I certainly wish that I had known some of these stories when I was growing up – it may have helped me to realise just how much Black Caribbean people have added to the history of the country I was born in and so deserve to have their sacrifices remembered.

Further reading:

https://rememberolivemorris.files.wordpress.com/2007/09/om_biog.pdf

https://rememberolivemorris.wordpress.com/category/remembering-olive/

http://news.bbc.co.uk/local/london/hi/people_and_places/history/newsid_8310000/8310579.stm

 

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Fighting for King and Empire

Well it seems a few people might be beginning to understand the value of Caribbean people to Britain over the decades, as there seems to be almost a plethora of news, exhibitions, articles and programmes that have emerged recently celebrating the theme of this website.

The BBC are showing a documentary tomorrow (Wednesday 13th May) that fits in nicely with some of the posts I have put on here about the brave men and women from the West Indies who voluntarily fought in WWI and WWII for ‘the mother country’. The film, called ‘Fighting for King and Empire: Britain’s Caribbean heroes’ will be shown on BBC Four tomorrow at 9pm and will then be available on demand on the BBC player.

The promotional copy for the documentary says: “This programme is based on a film entitled Divided By Race – United in War and Peace, produced by The-Latest.com.

During the Second World War, thousands of men and women from the Caribbean colonies volunteered to come to Britain to join the fight against Hitler. They risked their lives for King and Empire, but their contribution has largely been forgotten.

In this programme, some of the last surviving Caribbean veterans tell their extraordinary wartime stories: from torpedo attacks by German U-boats and the RAF’s blanket bombing of Germany to the culture shock of Britain’s freezing winters and war-torn landscapes. This brave sacrifice confronted the pioneers from the Caribbean with a lifelong challenge – to be treated as equals by the British government and the British people.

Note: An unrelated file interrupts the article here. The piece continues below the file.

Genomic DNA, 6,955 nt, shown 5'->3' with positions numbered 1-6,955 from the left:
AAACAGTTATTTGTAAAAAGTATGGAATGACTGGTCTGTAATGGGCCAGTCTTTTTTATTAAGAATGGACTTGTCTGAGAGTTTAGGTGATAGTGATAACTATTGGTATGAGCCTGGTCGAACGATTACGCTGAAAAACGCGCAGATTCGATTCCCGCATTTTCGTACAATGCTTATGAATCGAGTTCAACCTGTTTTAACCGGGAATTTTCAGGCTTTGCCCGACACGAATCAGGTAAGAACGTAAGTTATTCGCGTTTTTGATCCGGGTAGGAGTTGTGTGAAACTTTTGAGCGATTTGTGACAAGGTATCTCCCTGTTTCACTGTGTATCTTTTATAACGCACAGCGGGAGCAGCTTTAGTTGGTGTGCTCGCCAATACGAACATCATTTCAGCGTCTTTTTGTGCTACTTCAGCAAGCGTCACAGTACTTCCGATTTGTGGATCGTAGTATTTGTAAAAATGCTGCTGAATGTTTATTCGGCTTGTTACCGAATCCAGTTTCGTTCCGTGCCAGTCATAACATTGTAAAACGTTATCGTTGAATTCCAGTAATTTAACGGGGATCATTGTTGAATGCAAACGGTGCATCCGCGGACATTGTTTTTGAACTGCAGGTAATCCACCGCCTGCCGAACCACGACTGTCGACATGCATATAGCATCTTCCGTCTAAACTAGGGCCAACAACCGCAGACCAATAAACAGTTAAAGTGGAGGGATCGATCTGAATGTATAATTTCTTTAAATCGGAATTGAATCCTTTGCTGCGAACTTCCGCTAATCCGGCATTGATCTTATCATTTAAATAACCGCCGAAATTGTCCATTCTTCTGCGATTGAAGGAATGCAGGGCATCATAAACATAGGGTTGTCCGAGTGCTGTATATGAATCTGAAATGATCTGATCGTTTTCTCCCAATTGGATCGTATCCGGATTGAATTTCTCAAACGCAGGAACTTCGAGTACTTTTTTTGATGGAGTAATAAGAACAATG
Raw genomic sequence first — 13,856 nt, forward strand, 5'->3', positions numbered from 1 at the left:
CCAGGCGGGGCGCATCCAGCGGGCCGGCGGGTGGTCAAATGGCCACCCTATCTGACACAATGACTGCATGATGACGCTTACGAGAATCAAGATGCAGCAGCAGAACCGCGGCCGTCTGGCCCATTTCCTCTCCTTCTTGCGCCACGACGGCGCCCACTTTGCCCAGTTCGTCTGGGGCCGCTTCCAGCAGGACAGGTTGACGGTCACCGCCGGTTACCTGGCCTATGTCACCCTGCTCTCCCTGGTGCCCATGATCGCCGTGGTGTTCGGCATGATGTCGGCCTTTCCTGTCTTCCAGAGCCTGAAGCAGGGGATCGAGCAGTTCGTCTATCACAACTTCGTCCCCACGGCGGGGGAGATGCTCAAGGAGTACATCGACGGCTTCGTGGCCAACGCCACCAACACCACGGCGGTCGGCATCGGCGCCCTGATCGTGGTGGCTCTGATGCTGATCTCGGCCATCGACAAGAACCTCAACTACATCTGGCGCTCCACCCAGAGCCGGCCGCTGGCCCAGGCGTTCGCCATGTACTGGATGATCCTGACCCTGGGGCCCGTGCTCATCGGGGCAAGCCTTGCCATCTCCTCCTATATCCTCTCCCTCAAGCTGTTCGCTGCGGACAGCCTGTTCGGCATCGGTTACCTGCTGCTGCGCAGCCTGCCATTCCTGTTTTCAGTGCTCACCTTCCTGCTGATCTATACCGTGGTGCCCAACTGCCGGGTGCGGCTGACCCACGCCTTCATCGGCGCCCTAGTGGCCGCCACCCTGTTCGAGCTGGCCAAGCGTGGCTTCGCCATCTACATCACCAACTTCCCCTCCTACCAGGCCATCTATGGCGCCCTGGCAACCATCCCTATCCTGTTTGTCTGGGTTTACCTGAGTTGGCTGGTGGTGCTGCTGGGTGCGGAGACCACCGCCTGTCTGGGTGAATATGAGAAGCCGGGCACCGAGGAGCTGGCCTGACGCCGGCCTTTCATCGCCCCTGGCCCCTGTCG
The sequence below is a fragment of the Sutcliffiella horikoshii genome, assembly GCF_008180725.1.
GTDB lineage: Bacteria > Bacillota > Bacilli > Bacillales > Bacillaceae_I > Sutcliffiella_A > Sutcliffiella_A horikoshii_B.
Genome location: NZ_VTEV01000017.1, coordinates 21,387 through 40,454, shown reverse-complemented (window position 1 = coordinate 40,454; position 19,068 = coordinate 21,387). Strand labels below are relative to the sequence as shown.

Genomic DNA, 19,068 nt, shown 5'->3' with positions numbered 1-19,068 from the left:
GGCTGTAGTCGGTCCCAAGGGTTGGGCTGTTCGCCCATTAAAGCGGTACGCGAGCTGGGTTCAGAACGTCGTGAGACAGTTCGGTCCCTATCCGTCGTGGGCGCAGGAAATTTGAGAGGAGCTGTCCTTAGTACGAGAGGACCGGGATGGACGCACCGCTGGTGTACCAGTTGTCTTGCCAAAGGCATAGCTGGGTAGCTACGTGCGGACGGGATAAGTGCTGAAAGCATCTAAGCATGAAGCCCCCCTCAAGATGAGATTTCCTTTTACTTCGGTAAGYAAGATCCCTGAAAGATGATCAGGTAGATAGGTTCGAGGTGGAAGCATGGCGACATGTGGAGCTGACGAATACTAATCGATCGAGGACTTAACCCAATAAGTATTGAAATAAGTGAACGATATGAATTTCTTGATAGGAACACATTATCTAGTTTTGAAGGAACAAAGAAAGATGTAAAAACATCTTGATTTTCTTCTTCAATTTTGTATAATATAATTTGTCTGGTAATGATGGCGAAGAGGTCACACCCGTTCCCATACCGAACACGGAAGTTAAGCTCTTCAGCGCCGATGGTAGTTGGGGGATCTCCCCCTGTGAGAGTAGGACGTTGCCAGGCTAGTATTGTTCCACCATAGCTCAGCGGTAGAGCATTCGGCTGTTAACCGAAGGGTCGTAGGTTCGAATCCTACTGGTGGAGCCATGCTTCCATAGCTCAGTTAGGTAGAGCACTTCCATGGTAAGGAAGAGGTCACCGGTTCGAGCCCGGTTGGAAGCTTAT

In testimony full of wit and charm, the veterans candidly reveal their experiences as some of the only black people in wartime Britain. They remember encounters with a curious British public and confrontation with the prejudices of white American GIs stationed in Britain.

After the war, many veterans returned to the Caribbean where they discovered jobs were scarce. Some came back to Britain to help rebuild its cities. They settled down with jobs and homes, got married and began to integrate their rich heritage into British culture. Now mostly in their 80s and 90s – the oldest is 104 – these pioneers from the Caribbean have helped transform Britain and created an enduring multicultural legacy.

With vivid first-hand testimony, observational documentary and rare archive footage, the programme gives a unique perspective on the Second World War and the history of 20th-century Britain.”

I’m going to try and watch it – I hope you will too.

See also: